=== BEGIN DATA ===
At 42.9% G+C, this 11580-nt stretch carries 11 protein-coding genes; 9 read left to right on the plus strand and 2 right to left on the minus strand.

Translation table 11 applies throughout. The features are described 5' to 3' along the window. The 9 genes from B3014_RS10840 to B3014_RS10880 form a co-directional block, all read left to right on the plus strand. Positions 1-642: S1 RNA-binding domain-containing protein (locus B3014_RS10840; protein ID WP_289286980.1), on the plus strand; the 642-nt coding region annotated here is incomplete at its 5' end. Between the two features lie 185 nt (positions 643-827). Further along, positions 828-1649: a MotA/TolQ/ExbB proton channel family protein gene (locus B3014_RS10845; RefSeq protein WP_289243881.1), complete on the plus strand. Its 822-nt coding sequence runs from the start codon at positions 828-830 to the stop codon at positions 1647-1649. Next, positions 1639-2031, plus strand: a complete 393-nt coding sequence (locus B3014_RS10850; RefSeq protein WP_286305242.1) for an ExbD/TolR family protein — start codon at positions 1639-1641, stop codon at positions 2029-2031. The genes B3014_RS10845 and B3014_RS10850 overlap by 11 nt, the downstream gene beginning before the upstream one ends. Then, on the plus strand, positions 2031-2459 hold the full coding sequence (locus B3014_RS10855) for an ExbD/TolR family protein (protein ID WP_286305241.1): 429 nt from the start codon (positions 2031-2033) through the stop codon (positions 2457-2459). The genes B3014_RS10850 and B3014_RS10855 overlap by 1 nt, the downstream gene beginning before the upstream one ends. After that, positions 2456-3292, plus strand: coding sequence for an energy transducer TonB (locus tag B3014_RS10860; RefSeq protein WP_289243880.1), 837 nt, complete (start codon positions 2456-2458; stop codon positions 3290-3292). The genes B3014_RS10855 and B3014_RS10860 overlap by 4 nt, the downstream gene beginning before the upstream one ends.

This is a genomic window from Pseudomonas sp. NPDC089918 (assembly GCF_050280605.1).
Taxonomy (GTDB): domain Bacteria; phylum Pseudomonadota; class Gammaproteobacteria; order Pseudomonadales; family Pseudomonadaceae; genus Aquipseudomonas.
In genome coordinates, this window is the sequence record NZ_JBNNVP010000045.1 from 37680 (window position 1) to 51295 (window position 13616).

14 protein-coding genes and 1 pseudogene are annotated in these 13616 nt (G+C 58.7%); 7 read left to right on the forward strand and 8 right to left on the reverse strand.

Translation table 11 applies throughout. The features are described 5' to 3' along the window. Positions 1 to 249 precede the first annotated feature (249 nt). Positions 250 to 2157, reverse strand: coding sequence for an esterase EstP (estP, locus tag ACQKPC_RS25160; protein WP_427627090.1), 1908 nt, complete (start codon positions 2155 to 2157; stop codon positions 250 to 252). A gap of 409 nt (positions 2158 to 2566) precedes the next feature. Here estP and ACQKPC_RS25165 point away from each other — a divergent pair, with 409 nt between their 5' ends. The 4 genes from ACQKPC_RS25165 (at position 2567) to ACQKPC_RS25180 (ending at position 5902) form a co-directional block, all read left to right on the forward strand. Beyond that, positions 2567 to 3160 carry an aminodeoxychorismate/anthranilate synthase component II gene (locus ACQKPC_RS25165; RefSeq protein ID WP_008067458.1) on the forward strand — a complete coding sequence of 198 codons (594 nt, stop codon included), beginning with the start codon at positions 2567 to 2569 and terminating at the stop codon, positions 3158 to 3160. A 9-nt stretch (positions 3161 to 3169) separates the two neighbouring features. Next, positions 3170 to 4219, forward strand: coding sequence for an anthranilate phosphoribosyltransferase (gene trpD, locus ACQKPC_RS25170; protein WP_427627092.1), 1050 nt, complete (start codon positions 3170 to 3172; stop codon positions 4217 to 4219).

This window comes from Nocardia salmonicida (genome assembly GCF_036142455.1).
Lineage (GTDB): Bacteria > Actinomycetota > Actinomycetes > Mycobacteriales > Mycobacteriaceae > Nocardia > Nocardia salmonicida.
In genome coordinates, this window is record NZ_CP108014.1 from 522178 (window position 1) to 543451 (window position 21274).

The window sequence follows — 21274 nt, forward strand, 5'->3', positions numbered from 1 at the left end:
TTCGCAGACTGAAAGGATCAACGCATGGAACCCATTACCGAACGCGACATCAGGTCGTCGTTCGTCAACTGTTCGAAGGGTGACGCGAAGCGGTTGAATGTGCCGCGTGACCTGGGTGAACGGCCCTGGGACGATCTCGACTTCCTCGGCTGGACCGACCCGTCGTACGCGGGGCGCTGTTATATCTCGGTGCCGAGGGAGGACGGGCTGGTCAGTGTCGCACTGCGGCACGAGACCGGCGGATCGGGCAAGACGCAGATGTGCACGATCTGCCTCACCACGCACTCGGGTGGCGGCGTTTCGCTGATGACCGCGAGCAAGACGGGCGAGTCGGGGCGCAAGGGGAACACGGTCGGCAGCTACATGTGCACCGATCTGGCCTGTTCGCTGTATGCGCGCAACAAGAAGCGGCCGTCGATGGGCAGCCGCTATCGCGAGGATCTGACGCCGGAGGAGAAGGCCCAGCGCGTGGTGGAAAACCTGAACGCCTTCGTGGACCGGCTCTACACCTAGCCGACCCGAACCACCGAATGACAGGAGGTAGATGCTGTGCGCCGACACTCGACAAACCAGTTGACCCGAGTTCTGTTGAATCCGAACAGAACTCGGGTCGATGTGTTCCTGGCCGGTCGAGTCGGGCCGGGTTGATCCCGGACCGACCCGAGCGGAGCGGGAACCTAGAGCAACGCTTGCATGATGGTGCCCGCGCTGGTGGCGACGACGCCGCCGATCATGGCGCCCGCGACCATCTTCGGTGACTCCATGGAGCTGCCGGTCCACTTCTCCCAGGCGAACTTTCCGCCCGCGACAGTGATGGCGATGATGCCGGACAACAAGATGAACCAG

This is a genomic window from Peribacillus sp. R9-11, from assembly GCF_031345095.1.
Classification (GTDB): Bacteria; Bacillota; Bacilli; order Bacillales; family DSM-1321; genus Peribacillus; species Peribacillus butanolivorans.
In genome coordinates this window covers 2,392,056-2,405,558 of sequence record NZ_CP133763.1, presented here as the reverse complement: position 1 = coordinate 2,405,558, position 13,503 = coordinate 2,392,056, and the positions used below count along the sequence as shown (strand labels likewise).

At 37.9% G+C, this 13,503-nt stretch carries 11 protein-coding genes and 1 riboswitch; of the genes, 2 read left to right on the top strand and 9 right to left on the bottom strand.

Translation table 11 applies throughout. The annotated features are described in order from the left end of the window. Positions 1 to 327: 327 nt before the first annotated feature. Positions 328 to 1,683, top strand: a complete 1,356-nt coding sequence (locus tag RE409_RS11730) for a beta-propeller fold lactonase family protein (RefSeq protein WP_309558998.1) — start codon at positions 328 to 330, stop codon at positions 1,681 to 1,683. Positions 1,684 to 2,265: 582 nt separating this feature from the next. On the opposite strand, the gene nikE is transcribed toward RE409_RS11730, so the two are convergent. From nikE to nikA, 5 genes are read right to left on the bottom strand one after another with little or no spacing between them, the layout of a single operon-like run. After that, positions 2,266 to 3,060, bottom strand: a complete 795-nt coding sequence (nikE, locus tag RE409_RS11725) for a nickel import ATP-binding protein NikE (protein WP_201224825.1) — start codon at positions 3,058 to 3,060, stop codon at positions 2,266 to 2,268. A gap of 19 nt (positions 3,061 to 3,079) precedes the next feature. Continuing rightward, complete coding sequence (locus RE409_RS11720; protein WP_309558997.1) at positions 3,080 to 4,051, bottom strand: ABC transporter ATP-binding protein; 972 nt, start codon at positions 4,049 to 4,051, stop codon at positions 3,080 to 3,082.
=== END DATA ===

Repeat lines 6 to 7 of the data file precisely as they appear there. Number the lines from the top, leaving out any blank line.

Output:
14 protein-coding genes and 1 pseudogene are annotated in these 13616 nt (G+C 58.7%); 7 read left to right on the forward strand and 8 right to left on the reverse strand.

Translation table 11 applies throughout. The features are described 5' to 3' along the window. Positions 1 to 249 precede the first annotated feature (249 nt). Positions 250 to 2157, reverse strand: coding sequence for an esterase EstP (estP, locus tag ACQKPC_RS25160; protein WP_427627090.1), 1908 nt, complete (start codon positions 2155 to 2157; stop codon positions 250 to 252). A gap of 409 nt (positions 2158 to 2566) precedes the next feature. Here estP and ACQKPC_RS25165 point away from each other — a divergent pair, with 409 nt between their 5' ends. The 4 genes from ACQKPC_RS25165 (at position 2567) to ACQKPC_RS25180 (ending at position 5902) form a co-directional block, all read left to right on the forward strand. Beyond that, positions 2567 to 3160 carry an aminodeoxychorismate/anthranilate synthase component II gene (locus ACQKPC_RS25165; RefSeq protein ID WP_008067458.1) on the forward strand — a complete coding sequence of 198 codons (594 nt, stop codon included), beginning with the start codon at positions 2567 to 2569 and terminating at the stop codon, positions 3158 to 3160. A 9-nt stretch (positions 3161 to 3169) separates the two neighbouring features. Next, positions 3170 to 4219, forward strand: coding sequence for an anthranilate phosphoribosyltransferase (gene trpD, locus ACQKPC_RS25170; protein WP_427627092.1), 1050 nt, complete (start codon positions 3170 to 3172; stop codon positions 4217 to 4219).